What are some common misconceptions when it comes to IP?
Intellectual property (IP) can be a bit of a minefield at times, and a lot of features about the way that it works can seem counterintuitive when you first become exposed to it. This article aims to clarify a few of the common misconceptions that come up when people first encounter IP, and to highlight how you can make the best use of available IP tools for your situation.
If I patent my invention, doesn’t this mean people won’t use it?
Not at all! Patenting your invention merely protects your interests, having been the person to come up with it, and to have put the research time, effort, and money into developing it. Often, other companies in similar fields will seek a licence to use your invention – this can be a valuable source of revenue for you, but even having other companies express an interest in this can be useful if you are looking for investment.
There is no point competing with big companies in my field, as they will easily price me out.
When looking at a lot of the news we have seen recently regarding copyright in the music industry, it can seem like the bigger name, with the bigger pocket, always comes out on top. However, if you have come up with a valuable advance in your area, or a new design, logo, or similar property, then once you have secured your IP filings, you should be protected. Being in a field close to a larger company can actually mean they will seek to spend from their large pockets to secure a licence, or to buy your IP portfolio, or even your company. If you hadn’t protected your ideas, then they might have no interest in doing this.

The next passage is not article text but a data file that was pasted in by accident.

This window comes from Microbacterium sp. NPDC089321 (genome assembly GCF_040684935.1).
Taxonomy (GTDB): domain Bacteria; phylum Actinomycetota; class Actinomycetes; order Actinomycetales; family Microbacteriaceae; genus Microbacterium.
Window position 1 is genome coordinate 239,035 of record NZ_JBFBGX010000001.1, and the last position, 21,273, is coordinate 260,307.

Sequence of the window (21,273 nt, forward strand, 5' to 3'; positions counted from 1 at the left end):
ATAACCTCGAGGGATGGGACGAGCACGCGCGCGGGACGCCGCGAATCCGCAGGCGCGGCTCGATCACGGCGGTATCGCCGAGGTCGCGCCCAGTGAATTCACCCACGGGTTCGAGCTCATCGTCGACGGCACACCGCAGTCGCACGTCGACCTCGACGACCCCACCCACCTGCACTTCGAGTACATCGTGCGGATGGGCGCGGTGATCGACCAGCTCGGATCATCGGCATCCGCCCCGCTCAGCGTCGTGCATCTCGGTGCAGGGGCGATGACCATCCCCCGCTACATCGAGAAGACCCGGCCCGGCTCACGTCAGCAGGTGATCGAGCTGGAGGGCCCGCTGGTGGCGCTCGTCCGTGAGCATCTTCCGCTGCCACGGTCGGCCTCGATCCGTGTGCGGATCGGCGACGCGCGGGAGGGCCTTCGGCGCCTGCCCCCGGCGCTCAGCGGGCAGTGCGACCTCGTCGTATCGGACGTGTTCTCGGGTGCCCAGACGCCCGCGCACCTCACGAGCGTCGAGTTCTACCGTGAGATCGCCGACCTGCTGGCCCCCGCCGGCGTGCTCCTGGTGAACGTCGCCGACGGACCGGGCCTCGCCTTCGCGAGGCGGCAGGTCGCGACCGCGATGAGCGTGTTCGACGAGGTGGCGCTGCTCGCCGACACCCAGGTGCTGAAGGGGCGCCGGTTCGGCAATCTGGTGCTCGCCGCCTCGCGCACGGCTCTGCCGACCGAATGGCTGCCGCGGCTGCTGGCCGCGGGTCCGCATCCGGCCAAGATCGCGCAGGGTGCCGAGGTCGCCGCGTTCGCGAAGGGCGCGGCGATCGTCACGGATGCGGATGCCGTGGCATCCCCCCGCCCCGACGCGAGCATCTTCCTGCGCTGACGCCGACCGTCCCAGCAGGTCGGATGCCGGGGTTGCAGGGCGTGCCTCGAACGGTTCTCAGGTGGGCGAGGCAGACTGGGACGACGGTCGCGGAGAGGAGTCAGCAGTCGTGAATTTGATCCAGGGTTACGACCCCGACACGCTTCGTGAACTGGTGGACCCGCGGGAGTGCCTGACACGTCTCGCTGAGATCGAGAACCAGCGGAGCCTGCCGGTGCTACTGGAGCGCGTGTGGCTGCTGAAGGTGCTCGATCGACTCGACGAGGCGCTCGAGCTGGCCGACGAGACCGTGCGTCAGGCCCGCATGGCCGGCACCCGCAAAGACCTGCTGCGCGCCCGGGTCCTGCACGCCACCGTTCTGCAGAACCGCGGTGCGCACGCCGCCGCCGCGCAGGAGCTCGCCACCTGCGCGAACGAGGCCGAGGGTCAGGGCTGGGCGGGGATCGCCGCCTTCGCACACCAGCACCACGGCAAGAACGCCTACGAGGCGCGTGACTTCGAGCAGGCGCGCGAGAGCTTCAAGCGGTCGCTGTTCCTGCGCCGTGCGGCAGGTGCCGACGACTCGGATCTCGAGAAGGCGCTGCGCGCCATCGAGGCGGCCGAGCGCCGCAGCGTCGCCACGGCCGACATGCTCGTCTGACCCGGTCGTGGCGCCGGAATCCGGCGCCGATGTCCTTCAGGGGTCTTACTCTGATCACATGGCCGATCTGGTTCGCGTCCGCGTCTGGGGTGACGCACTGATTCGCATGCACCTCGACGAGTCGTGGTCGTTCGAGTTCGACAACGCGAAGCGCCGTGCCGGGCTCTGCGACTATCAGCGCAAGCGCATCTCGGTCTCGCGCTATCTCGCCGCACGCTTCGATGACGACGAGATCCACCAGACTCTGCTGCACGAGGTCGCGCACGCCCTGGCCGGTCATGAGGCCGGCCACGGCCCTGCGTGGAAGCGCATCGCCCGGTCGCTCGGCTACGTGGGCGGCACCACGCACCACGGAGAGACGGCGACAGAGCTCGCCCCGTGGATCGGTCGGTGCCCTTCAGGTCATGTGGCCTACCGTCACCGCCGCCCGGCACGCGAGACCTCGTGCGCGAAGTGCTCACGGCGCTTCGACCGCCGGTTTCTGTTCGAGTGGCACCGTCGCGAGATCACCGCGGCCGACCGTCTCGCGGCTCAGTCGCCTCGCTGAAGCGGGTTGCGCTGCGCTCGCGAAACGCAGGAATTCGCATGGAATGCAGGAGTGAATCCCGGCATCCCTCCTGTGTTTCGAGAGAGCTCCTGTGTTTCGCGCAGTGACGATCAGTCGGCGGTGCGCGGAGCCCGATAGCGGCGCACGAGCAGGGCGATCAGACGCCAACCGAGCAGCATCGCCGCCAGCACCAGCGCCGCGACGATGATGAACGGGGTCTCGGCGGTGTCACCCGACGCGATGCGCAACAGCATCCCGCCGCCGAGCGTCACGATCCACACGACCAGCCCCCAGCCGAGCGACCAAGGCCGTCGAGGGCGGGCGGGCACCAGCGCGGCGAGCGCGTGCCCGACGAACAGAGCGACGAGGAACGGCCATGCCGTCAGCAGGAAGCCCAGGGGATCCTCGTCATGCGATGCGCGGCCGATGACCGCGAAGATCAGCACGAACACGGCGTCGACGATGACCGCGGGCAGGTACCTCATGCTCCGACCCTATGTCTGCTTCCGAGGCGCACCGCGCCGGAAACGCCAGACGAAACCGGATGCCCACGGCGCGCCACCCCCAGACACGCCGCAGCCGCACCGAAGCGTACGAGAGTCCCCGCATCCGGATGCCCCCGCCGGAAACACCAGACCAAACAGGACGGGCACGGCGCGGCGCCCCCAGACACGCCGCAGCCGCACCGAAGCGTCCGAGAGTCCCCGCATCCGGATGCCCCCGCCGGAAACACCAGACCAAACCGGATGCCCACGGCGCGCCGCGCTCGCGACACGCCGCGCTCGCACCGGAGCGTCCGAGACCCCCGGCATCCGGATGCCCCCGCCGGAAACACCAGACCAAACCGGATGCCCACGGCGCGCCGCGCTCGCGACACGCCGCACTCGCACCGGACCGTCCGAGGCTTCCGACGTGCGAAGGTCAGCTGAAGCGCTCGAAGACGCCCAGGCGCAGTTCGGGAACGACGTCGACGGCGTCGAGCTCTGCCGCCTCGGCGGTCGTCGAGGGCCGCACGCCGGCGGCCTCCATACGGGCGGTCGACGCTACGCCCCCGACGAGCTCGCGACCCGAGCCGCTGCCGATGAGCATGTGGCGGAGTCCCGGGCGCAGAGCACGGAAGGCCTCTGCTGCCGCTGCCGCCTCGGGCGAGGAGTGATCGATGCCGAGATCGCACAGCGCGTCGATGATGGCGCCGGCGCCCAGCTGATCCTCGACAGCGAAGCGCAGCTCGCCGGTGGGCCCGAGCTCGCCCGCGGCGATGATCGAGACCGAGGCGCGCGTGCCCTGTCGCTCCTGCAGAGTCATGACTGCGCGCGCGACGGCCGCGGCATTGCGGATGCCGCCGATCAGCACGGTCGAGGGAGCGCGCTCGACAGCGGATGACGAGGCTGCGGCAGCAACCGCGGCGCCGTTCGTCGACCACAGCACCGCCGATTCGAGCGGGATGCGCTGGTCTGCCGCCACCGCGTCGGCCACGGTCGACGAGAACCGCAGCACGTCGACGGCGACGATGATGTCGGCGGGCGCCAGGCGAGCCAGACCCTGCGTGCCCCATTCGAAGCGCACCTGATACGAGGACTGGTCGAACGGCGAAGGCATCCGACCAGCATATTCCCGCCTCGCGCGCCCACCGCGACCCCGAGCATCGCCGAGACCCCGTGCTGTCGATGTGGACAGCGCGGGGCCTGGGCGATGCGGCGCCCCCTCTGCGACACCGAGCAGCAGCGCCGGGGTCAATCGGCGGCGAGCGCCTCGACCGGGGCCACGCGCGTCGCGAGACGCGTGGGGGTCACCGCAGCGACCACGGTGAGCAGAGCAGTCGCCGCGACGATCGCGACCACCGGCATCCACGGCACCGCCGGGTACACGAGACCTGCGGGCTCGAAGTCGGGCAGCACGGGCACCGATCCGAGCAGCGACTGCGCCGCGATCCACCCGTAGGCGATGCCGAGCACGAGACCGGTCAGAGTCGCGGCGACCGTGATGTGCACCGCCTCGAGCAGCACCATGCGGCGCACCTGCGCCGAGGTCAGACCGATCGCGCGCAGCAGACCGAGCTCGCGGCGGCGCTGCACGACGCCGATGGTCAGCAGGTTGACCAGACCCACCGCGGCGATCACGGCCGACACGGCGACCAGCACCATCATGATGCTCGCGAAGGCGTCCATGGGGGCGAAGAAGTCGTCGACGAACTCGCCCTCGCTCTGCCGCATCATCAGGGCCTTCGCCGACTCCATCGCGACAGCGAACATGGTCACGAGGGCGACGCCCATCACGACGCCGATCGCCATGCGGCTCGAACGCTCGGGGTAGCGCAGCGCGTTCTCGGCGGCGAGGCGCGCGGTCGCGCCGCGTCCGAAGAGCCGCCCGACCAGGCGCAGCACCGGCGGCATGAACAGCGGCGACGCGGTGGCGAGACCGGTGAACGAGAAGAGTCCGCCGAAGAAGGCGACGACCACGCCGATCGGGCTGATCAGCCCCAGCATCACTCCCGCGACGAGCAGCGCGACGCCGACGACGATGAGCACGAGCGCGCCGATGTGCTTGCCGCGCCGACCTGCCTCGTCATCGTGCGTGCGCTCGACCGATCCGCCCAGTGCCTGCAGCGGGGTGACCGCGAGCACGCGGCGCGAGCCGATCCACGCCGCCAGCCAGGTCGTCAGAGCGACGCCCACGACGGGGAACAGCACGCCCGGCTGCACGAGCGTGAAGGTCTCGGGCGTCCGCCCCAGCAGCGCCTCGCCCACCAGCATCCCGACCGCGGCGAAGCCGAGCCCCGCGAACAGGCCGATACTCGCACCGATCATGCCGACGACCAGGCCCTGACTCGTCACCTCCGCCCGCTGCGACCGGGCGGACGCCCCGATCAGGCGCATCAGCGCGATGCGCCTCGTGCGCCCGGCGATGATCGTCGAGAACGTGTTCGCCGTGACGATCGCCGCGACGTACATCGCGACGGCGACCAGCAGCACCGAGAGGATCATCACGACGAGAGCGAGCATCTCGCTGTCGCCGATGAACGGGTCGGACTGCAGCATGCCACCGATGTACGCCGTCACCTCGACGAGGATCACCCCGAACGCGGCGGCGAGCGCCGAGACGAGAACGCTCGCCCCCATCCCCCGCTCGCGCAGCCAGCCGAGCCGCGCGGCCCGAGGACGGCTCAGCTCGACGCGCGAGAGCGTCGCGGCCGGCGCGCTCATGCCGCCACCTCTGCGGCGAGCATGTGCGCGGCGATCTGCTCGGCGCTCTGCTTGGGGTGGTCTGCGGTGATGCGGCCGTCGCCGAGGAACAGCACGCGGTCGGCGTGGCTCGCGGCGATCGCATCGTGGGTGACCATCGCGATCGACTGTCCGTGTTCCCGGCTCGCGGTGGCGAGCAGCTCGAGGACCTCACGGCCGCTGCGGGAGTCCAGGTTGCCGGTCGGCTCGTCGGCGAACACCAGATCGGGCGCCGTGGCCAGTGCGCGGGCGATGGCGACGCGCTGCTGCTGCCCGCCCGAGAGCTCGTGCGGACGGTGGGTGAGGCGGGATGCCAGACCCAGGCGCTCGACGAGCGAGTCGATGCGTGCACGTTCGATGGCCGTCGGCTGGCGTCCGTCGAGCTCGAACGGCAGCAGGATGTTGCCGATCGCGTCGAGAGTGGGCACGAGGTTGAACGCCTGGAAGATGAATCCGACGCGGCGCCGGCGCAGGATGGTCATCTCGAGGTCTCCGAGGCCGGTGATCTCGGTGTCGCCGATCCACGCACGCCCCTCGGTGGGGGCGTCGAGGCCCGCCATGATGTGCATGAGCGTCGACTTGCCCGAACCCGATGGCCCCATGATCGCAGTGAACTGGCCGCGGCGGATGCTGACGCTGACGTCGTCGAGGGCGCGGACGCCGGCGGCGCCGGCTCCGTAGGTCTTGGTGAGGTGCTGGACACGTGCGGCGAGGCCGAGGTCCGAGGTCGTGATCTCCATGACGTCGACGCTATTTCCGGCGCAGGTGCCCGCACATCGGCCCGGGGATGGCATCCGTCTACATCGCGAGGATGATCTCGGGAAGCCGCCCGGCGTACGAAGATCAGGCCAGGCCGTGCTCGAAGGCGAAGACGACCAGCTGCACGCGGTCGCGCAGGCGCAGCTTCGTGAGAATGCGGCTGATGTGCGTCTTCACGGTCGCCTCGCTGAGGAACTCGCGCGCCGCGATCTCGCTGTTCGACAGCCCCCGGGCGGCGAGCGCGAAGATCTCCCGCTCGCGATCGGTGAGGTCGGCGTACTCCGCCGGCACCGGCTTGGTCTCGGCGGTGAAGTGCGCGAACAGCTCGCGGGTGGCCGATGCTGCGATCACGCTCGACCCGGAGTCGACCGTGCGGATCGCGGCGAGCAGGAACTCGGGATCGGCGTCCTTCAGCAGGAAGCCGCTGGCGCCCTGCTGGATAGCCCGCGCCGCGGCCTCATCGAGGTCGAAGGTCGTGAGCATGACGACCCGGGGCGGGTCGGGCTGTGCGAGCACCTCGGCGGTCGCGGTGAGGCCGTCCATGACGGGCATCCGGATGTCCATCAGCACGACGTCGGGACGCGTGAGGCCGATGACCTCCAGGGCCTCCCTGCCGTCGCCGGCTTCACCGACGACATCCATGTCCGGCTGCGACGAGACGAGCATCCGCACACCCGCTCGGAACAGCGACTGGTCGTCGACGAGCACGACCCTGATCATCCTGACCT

IP is really expensive and I just do not have the budget for it.
This is not so much a misconception, because protecting your IP can easily rack up costs at various IP offices and through attorney consultation time. However, there are several counterarguments to this. Firstly, a lot of IP firms are able to work on tighter budgets with smaller clients, as well as advise you on other ways you can cut or defer costs, so a small amount of investment in professional advice can be very worthwhile in the long term. Secondly, there is a good chance that a solid investment in your IP portfolio at an early stage can pay for itself (and then some!) down the line, so this money does not necessarily disappear into the ether. Thirdly, and perhaps most significantly, not all forms of IP (for example, copyright, trade secrets, or unregistered designs) involve formally filing something or paying official fees. While these forms of IP can be harder to enforce, it is possible to protect yourself by keeping well-organised and date-stamped records. Your IP contact can advise you about the specific forms of evidence you might want to hold on to.
I do not see how my invention is useful or inventive.